Gap management appears to be completely clueless about the value of branding which is typical of industrial companies but very unusual for a California-based consumer retailer.

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21 Responses to “GAP’s new logo design mistake.”

  1. Michael Beck says:

    I like the re-designed logo. Tastes change with time, and the new logo represents the trend of simple, clean. It is a very delicate balance to judge the benefits of trying to change branding.

  2. Tim Stedman says:

    You have a word missing in the second paragraph under “Customer’s and their brand” (third sentence). I agree, the “new” Gap logo is atrocious: a company
    with the name Gap would be wise to consider the space between letters a little more closely.

    By the way Mr. sessions, I was a student of yours about 27 years ago. I enjoyed your class immensely.

  3. steven says:

    Great to hear from you, Tim. I remember your name. But could it really have been 27 years ago? Must be a typo. BTW, I couldn’t find a missing word in that third sentence you mentioned.

  4. Tim Stedman says:

    No longer do companies have complete control * their own message.” I imagined it was missing an “of.”

  5. steven says:

    Thank you very much Tim. Okay I DO need reading glasses. I’ll hit CVS tomorrow for a cheap pair.

  6. Leann Kocon says:

    This is something I never thought about before. Thanks for bringing it to light.

  7. Otelia Elfrink says:

    Thanks for sharing this interesting insight.

  8. Maye Valentino says:

    Thanks for sharing your insight. Quite good.

  9. Neda Throgmorton says:

    Wow, you’re right. Very nice of you for sharing this. Thanks.

  10. Kellie Janco says:

    You made some good points there. I did a search on the topic and found most people will go along with with your post.

  11. BaileyQ says:

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  12. akwaria says:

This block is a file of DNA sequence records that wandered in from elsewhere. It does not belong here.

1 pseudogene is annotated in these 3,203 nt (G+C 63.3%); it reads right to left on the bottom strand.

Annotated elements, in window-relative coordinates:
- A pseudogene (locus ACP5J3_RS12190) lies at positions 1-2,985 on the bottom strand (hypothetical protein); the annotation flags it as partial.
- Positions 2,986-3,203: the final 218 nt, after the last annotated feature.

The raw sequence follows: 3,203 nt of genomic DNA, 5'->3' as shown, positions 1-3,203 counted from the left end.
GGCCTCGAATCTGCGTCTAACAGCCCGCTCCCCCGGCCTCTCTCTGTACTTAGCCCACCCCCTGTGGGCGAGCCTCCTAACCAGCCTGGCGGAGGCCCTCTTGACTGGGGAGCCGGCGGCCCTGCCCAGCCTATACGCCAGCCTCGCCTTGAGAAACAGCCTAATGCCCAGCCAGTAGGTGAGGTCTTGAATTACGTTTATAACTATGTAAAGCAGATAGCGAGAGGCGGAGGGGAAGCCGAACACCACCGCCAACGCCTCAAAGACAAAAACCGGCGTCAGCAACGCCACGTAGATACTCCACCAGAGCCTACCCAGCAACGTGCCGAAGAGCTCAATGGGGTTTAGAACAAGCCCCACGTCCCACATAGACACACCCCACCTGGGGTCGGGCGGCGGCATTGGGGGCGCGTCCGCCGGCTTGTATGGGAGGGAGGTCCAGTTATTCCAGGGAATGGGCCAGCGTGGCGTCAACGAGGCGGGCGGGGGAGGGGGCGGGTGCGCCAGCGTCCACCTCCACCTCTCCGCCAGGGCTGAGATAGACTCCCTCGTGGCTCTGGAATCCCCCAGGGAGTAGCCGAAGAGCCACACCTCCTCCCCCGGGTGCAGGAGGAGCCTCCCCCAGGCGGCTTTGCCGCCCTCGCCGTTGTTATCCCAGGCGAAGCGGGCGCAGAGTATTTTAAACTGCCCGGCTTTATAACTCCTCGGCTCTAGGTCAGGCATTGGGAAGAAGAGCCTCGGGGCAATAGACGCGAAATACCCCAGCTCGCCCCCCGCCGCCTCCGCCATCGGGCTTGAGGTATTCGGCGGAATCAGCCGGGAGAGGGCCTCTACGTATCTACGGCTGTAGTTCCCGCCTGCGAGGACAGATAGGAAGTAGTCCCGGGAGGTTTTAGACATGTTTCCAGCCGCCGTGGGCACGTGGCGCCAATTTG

Cheers for your posting, that’s some very useful info. I’ll be back again to learn more, maintain publishing.

  13. Maurice Romeo says:

    You are a very clever person!

  14. Marci Weger says:

    Thanks for the great insight. GAP is a company in trouble and they’re grasping at straws because they don’t know how to right the ship.

  15. Vito Spurrier says:

    Very good article. Thanks for your insight. Want more.

  16. Daniel Evans says:

    My version of the GAP logo:

  17. Liz Macnaughton says:

    Great blog! I truly adore the way it’s uncomplicated and the Information is written clearly. I’m wondering how i can be notified whenever a new submission has been made. I’ve subscribed to your rss feed which I hope will do the trick! Have a good day!

  18. Bradley M says:

    With plenty of exploration done, mistakes are bound to take place and in small businesses, some mistakes can easily be overlooked. A viral campaign that didn’t take of? An online launch with low response? These failures can lead to a better future. For large corporations on the other hand, may receive a huge backlash immediately from internal and external stakeholders (and also customers. think: GAP).

  19. Terrell Blackaby says:

    A pity, some companies still don’t understand that their brand messages are in the hands of customers not management. Good post.

  20. Winifred McKie says:

    Redesigning your business logo too much can harm the integrity and goodwill of the business.

  21. Wantabob says:

    Very interesting, GAP sales are collapsing too, very interesting correlation.